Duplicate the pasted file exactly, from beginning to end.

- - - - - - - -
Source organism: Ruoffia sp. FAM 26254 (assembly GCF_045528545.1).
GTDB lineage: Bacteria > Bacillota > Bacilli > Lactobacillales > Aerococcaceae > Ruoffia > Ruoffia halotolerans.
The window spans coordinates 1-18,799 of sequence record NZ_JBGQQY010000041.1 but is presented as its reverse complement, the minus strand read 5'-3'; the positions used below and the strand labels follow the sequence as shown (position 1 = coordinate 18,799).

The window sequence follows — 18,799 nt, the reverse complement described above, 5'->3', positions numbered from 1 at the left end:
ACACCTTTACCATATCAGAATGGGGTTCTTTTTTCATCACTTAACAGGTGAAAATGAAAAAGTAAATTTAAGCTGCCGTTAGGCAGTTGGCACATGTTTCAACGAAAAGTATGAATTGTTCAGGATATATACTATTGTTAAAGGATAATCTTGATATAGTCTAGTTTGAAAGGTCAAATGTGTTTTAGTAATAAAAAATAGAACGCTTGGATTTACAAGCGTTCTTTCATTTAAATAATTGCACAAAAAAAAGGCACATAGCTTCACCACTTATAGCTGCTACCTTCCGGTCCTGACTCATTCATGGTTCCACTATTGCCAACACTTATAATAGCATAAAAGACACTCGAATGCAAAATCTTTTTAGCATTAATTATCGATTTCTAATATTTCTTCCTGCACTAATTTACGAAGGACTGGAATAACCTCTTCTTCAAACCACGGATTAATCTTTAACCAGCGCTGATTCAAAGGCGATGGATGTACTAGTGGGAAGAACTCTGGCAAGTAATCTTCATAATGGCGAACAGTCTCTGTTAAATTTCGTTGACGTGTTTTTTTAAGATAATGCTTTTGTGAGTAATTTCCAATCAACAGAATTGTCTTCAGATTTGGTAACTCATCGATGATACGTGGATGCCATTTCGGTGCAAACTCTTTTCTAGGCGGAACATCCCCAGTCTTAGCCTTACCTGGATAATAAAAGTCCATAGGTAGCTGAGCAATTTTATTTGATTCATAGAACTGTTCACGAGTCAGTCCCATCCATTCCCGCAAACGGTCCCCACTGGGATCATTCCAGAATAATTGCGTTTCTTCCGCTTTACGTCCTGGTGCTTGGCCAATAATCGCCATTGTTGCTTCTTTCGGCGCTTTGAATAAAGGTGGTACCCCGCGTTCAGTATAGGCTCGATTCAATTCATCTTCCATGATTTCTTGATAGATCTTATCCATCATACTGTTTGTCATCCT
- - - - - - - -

Source organism: Ruoffia sp. FAM 26254 (assembly GCF_045528545.1).
GTDB lineage: Bacteria > Bacillota > Bacilli > Lactobacillales > Aerococcaceae > Ruoffia > Ruoffia halotolerans.
The window spans coordinates 1-18,799 of sequence record NZ_JBGQQY010000041.1 but is presented as its reverse complement, the minus strand read 5'-3'; the positions used below and the strand labels follow the sequence as shown (position 1 = coordinate 18,799).

The window sequence follows — 18,799 nt, the reverse complement described above, 5'->3', positions numbered from 1 at the left end:
ACACCTTTACCATATCAGAATGGGGTTCTTTTTTCATCACTTAACAGGTGAAAATGAAAAAGTAAATTTAAGCTGCCGTTAGGCAGTTGGCACATGTTTCAACGAAAAGTATGAATTGTTCAGGATATATACTATTGTTAAAGGATAATCTTGATATAGTCTAGTTTGAAAGGTCAAATGTGTTTTAGTAATAAAAAATAGAACGCTTGGATTTACAAGCGTTCTTTCATTTAAATAATTGCACAAAAAAAAGGCACATAGCTTCACCACTTATAGCTGCTACCTTCCGGTCCTGACTCATTCATGGTTCCACTATTGCCAACACTTATAATAGCATAAAAGACACTCGAATGCAAAATCTTTTTAGCATTAATTATCGATTTCTAATATTTCTTCCTGCACTAATTTACGAAGGACTGGAATAACCTCTTCTTCAAACCACGGATTAATCTTTAACCAGCGCTGATTCAAAGGCGATGGATGTACTAGTGGGAAGAACTCTGGCAAGTAATCTTCATAATGGCGAACAGTCTCTGTTAAATTTCGTTGACGTGTTTTTTTAAGATAATGCTTTTGTGAGTAATTTCCAATCAACAGAATTGTCTTCAGATTTGGTAACTCATCGATGATACGTGGATGCCATTTCGGTGCAAACTCTTTTCTAGGCGGAACATCCCCAGTCTTAGCCTTACCTGGATAATAAAAGTCCATAGGTAGCTGAGCAATTTTATTTGATTCATAGAACTGTTCACGAGTCAGTCCCATCCATTCCCGCAAACGGTCCCCACTGGGATCATTCCAGAATAATTGCGTTTCTTCCGCTTTACGTCCTGGTGCTTGGCCAATAATCGCCATTGTTGCTTCTTTCGGCGCTTTGAATAAAGGTGGTACCCCGCGTTCAGTATAGGCTCGATTCAATTCATCTTCCATGATTTCTTGATAGATCTTATCCATCATACTGTTTGTCATCCT